Nigerian startup Hovatek is positioning itself as the online hub for tech support in Africa, and is planning further additions to its product line in 2018.
Launched in 2012, Hovatek is an online technical support platform where any device user can easily and conveniently get solutions and answers to problems and questions.
It provides detailed tutorials and videos spanning many common device issues which its visitors can easily follow. When a user encounters difficulty finding or following a tutorial, it also has a support team available to help via instant messaging services and a forum.
“What this means is that you can get your device problems resolved from the comfort of wherever you are without necessarily needing to pay or spend anything other than your internet data. We are bringing education and convenience into a secretive and exploitative device repair niche,” co-founder Bodunrin Yekini told Disrupt Africa.
“More people are having device problems which they want convenient, quick and affordable solutions to. Fewer people want to spend hours in traffic only to queue at a repair centre. More people want to know how to utilise their devices and go ahead to run online searches hoping to find answers. This is where Hovatek comes in.”
While we Hovatek does have a paid private support option, all its tutorials and videos are freely accessible with representatives available to provide online assistance.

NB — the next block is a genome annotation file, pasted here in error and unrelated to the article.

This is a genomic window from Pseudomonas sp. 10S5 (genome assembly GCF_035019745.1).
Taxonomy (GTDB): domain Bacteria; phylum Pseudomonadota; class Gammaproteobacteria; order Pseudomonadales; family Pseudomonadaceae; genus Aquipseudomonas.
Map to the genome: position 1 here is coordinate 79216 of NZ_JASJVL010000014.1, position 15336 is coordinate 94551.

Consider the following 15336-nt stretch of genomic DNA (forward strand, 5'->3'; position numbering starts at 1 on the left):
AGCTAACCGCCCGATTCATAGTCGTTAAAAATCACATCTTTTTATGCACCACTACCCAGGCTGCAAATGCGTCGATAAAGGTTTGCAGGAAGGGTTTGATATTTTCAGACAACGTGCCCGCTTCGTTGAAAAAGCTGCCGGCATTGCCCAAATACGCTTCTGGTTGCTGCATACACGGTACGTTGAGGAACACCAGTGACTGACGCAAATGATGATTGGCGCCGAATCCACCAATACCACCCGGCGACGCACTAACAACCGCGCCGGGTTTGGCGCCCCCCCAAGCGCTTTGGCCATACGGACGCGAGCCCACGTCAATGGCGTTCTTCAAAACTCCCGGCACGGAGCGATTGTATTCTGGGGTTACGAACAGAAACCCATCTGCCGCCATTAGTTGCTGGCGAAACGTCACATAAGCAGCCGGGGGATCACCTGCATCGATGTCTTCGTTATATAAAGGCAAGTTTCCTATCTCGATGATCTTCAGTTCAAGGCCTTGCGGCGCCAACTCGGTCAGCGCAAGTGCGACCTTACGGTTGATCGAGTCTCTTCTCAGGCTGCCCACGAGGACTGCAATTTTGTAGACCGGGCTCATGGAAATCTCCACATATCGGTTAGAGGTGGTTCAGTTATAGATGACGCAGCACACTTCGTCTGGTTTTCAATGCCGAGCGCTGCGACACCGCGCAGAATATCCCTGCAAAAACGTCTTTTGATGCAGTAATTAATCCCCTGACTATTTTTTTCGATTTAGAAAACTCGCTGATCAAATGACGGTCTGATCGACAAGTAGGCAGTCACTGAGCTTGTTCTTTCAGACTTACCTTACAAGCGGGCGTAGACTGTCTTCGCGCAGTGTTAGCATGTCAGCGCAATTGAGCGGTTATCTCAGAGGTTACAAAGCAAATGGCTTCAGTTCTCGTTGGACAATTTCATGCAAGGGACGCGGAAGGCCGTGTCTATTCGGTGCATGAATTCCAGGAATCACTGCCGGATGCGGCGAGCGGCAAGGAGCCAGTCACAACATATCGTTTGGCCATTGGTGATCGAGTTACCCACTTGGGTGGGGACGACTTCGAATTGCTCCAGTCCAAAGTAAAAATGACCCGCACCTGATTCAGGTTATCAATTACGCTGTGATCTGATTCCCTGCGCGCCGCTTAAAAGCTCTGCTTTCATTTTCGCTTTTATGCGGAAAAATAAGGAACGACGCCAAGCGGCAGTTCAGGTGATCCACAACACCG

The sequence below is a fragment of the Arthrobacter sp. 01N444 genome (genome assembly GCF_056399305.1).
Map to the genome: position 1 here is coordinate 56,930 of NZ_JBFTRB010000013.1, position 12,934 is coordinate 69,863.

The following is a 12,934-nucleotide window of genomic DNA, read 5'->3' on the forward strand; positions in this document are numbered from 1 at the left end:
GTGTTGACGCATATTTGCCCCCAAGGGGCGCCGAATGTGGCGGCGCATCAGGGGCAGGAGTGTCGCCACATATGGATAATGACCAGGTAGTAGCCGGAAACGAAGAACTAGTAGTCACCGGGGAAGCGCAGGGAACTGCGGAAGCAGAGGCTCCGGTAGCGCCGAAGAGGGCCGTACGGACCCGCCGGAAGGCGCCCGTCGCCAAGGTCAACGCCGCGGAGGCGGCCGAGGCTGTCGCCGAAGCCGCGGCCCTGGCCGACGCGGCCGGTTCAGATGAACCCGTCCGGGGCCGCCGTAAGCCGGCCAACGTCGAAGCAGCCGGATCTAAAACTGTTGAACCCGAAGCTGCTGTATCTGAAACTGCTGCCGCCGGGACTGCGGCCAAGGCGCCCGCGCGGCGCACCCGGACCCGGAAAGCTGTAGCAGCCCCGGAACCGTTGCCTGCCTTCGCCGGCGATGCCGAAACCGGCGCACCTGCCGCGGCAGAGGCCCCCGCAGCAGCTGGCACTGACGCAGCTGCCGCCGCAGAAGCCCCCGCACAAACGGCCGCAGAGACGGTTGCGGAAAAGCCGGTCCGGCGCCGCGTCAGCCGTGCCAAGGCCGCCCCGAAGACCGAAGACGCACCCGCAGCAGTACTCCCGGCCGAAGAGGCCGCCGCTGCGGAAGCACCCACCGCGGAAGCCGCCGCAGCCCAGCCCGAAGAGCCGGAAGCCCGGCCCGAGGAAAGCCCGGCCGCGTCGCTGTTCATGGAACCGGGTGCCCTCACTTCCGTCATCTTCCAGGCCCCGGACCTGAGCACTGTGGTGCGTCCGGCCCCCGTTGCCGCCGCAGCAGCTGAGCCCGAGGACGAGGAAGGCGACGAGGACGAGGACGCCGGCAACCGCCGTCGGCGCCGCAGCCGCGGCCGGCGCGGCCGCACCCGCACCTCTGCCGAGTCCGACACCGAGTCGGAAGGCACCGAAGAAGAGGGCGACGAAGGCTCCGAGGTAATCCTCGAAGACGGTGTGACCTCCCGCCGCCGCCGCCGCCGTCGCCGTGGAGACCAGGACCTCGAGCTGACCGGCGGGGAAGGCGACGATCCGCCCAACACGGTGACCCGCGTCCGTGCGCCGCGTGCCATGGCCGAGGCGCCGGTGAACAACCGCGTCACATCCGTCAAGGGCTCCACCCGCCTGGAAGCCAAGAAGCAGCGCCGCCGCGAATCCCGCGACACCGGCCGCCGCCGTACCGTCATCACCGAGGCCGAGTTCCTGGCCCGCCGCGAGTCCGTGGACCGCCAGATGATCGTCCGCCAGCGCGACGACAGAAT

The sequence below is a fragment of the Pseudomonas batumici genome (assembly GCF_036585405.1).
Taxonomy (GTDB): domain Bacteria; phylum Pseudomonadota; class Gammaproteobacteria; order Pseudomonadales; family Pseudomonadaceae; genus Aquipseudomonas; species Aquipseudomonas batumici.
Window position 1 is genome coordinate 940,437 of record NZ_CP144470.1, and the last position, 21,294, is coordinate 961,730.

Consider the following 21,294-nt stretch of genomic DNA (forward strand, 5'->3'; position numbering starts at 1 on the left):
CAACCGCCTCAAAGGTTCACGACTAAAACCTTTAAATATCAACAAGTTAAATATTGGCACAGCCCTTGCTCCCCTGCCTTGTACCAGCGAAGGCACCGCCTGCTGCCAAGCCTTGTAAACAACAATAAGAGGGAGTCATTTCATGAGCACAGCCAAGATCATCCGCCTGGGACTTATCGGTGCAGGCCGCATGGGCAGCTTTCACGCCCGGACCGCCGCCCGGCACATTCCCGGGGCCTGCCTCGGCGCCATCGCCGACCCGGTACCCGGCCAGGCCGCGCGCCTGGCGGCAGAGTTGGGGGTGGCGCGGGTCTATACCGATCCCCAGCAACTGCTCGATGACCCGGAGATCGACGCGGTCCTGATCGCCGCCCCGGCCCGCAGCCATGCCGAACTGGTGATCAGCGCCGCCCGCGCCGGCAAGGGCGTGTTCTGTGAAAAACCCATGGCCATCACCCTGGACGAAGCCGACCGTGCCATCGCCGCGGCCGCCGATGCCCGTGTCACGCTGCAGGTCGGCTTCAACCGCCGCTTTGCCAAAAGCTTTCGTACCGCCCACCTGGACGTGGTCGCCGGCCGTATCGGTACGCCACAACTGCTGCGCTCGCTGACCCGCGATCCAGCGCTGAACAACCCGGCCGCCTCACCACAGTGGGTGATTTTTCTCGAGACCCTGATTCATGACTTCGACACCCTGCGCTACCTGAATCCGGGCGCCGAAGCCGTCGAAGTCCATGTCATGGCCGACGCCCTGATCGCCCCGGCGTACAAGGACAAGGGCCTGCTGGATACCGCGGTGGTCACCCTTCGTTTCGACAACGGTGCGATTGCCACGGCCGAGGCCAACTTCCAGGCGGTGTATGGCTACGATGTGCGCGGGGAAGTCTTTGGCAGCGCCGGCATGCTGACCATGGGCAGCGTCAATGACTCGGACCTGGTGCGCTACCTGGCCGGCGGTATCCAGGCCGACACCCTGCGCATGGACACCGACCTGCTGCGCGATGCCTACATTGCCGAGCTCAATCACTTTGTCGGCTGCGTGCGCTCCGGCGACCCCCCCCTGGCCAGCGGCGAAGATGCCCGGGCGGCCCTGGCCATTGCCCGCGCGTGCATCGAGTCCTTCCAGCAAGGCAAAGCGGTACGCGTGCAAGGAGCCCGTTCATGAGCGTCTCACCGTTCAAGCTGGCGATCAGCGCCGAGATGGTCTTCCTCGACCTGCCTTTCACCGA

“I’m pretty certain you have at some point or another encountered a shady repair service which cost you an arm and a leg for an issue you suspect shouldn’t cost so much money or time to fix but couldn’t argue “because they’re the experts”. Hovatek is an ideal platform for a novice to learn a thing or two about his or her device ahead of such encounters,” Yekini said.
The startup has built up a global user base, in spite of never having received any form of external funding. It has big plans for 2018, and is most notably working on a pickup and delivery repairs service.
“The reception of our service has been spectacular. We are seeing more people wanting to consult someone online first to get the hang of the issue and try suggestions before visiting a repair outfit,” said Yekini.
“We handle over 700 one-on-one interactions daily. This number excludes the vast majority of people who find our tutorials via organic search or social media and are able to resolve their issues without interacting with staff.”
The startup’s aim is to be the number one free online tech support platform in Africa and provide support in more languages other than English.